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NYC Carriage Horses: Politics, Cruelty and Hope

On December 4, for the fourth time in six weeks, a horse pulling a carriage stumbled and fell in a Manhattan street in New York City. Heart-wrenching photos and films of the collapsed horse bound in attachments to the carriage and surrounded by bumper-to-bumper traffic were broadcast throughout the world. 

Volunteers stopped to help as the white Percheron struggled to its feet, and an anxious and tearful crowd cheered when he was upright and able to walk. Is this a shining moment in America’s treatment of animals in 2011and the image we want viewed by children worldwide as a guide to humaneness? 

The YouTube caption read, “The horses have been taught to remain still while their drivers untangle them in case of accidents to reduce [not eliminate] risk of injury.”  The need for this “training” alone indicates the expectation and frequency of accidents and the potential risks to the animals.  But, it’s not just the animals. A carriage driver was in a coma after an accident last year, and children have been ejected from the hansom cabs when horses have bolted in fear or have collided with vehicles.

The ASPCA states that neither the horse nor any humans were hurt. Do we believe that the trauma of an animal falling and being pinned to the ground, helplessly trapped by carriage rails and still attached to a buggy has suffered no affect on its body—or its spirit?  And what about the stressful impact on observers?

Still Mayor Michael Bloomberg, a staunch advocate of the industry, says that the horses “…are well treated, and we’ll continue to make sure that they are well treated.” 

Steven Malone of the New York Horse and Carriage Association, which represents the city's 68 carriages, 293 certified drivers and 220 privately owned horses, tells us:  "No horse collapsed. It caught its toe in the pavement, which is quite common. The carriage industry in New York City is such a public institution that a horse can sneeze funny and some activist is in our faces with a camera to post footage to YouTube."

A Huffington Post commenter disagreed, “I own horses and that IS NOT just a slip on a crack in the pavement. I suppose they think that everyone in society are buffoons. Not all!”

Donny Moss, winner of a 2009 Genesis award for BLINDERS, his compelling documentary on the inhumane life of horses who work in the horse-carriage industry in New York, asks:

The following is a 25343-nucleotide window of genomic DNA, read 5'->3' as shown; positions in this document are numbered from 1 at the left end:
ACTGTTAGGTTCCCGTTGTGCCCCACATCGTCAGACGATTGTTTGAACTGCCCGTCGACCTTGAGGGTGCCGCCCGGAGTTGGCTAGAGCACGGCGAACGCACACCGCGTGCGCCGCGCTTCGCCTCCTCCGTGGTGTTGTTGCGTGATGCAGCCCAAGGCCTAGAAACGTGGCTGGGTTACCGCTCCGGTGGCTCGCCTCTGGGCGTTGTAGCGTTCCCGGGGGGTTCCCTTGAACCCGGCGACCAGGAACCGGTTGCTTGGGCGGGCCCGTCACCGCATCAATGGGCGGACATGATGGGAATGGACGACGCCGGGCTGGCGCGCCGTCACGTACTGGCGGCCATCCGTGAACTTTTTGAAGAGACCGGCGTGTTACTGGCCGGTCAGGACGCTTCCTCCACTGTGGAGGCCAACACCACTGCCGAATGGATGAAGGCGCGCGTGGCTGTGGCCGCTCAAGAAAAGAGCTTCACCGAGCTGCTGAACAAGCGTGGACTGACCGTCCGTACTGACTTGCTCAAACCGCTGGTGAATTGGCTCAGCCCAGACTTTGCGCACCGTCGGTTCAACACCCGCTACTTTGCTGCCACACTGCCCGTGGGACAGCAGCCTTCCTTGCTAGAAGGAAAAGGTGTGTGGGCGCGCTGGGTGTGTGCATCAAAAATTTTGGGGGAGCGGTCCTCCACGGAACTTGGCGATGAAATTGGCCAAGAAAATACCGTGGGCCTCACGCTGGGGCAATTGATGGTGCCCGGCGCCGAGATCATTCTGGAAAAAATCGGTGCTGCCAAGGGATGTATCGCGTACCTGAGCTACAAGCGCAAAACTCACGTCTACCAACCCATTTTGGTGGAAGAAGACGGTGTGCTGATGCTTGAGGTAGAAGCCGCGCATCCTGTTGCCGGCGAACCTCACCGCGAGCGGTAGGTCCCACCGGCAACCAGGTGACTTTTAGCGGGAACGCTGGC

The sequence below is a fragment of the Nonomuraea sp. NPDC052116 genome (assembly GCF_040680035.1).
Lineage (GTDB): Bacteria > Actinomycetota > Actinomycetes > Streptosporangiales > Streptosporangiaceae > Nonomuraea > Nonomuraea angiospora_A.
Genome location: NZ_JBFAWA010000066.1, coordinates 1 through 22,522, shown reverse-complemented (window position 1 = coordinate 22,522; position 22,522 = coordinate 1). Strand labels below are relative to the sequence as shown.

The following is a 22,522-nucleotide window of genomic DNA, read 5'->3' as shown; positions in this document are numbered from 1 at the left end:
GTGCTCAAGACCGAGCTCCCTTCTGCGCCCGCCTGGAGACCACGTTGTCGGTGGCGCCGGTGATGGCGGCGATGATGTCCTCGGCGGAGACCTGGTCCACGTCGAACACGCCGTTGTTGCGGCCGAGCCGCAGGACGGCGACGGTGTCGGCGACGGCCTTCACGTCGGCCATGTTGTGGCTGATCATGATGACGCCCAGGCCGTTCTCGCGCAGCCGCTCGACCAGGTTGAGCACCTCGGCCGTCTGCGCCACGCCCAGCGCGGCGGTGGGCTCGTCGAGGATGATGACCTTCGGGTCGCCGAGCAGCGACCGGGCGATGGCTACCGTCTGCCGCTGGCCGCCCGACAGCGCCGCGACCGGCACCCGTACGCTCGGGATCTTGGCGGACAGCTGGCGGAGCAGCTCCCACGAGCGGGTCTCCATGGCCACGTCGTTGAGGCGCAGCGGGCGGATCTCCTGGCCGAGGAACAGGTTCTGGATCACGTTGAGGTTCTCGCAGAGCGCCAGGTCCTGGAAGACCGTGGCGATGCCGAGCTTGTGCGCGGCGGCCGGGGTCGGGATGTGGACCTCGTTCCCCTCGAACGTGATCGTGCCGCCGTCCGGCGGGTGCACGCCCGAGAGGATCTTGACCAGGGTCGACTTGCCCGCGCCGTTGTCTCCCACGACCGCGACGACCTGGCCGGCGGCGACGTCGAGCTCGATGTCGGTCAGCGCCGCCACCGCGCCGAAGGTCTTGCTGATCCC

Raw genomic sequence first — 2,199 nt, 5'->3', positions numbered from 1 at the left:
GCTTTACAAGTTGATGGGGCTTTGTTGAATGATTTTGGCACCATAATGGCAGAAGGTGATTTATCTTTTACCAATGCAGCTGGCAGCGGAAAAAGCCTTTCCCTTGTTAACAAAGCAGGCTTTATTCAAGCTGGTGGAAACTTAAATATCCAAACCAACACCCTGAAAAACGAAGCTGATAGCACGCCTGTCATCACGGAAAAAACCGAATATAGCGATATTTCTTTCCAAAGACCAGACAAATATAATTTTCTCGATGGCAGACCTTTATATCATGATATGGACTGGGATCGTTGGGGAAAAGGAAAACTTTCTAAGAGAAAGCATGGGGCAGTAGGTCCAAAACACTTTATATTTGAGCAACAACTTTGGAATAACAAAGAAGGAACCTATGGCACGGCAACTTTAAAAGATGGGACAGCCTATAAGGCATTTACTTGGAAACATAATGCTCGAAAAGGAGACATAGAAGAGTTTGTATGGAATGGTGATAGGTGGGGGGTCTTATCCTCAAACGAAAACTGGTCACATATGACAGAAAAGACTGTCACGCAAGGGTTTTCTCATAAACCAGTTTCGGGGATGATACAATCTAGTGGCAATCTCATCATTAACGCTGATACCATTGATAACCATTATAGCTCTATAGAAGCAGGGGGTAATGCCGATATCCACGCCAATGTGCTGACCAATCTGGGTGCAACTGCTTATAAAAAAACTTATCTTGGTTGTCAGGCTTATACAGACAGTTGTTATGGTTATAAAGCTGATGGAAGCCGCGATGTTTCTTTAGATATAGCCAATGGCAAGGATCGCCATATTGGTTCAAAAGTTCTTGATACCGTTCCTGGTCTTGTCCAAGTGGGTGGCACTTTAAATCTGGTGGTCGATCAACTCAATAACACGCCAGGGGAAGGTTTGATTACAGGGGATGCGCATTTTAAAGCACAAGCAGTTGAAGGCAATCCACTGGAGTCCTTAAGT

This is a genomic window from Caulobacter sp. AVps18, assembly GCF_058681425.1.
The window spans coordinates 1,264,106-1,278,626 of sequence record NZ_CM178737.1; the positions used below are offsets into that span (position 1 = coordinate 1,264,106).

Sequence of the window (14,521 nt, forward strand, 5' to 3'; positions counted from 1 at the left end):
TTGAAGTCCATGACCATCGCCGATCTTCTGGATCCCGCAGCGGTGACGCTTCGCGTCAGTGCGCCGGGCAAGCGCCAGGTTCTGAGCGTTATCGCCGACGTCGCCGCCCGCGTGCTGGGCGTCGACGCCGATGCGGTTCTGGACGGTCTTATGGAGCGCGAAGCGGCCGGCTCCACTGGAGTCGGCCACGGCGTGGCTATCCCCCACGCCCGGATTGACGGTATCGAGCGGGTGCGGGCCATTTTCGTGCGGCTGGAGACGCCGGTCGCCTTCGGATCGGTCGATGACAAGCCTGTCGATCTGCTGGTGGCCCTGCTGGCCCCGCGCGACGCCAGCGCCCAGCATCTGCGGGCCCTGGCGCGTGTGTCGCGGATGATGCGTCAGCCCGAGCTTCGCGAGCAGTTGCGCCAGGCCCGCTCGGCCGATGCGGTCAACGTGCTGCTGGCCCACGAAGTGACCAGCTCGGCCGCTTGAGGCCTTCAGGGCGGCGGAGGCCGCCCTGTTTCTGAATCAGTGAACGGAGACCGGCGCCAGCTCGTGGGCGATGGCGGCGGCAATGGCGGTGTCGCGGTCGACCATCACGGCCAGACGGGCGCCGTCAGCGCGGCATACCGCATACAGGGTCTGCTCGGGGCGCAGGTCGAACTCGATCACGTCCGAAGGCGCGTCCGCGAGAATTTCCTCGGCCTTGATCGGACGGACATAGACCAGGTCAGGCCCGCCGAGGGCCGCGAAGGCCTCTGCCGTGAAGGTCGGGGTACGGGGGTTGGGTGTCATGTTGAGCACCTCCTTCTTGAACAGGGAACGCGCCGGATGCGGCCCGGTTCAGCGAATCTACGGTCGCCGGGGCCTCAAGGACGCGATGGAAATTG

“How much more suffering must these horses endure and how many more accidents have to take place before NYC takes the lead from other major cities around the world, such as London, Beijing and Toronto, that have taken  these horses off the streets and out of harm’s way?”


Mayor Bloomberg recently declared, “Carriage horses have traditionally been a part of New York City.  The tourists love them, and we’ve used from time immemorial, animals to pull things.” 

That is a tradition that hopefully will change soon. A New YorkTimes article on December 7 entitled, Push to Ban New York Carriage Horses Gains Steam, discusses how animal-protection advocates are growing support for legislation to ban horse-drawn carriages. In fact, two bills have been introduced in the NY State legislature.

 Changing an industry that has been entrenched in NY politics since 1935 will not be easy.  There is the Teamsters Union Local 553, which represents the drivers, workers and business owners that make up the Horse and Carriage Association and contends, “In essence this is an attack on working people, the working people of this industry.”

There are financial and political interests embroiled in the 2013 New York City mayoral race and a slate of contenders who will not be facing an incumbent since Mayor Bloomberg is termed out. Two declared Democratic candidates—Bill deBlasio. NYC’s influential elected Public Advocate, and Scott Stringer, Manhattan Borough President--have already expressed support for the ban and endorsed the proposal to replace the antiquated horse-drawn carriages with vintage electric carriages which replicate various early model cars. Unfortunately, so far they are not the frontrunners in polls.

Another Mayoral hopeful is Christine Quinn, current Speaker of the City Council, and the leading Democratic contender according to an October 2011 poll.  Quinn was reported to have raised $2.7 million in campaign funds by July 13, 2010, according to the Wall Street Journal

However, Christine Quinn, like Bloomberg, has supported the carriage industry. Although she is proposing a bill to increase veterinary oversight for the horses, some animal advocates believe this is merely a political tactic to delay any major political confrontation over a ban until after the election.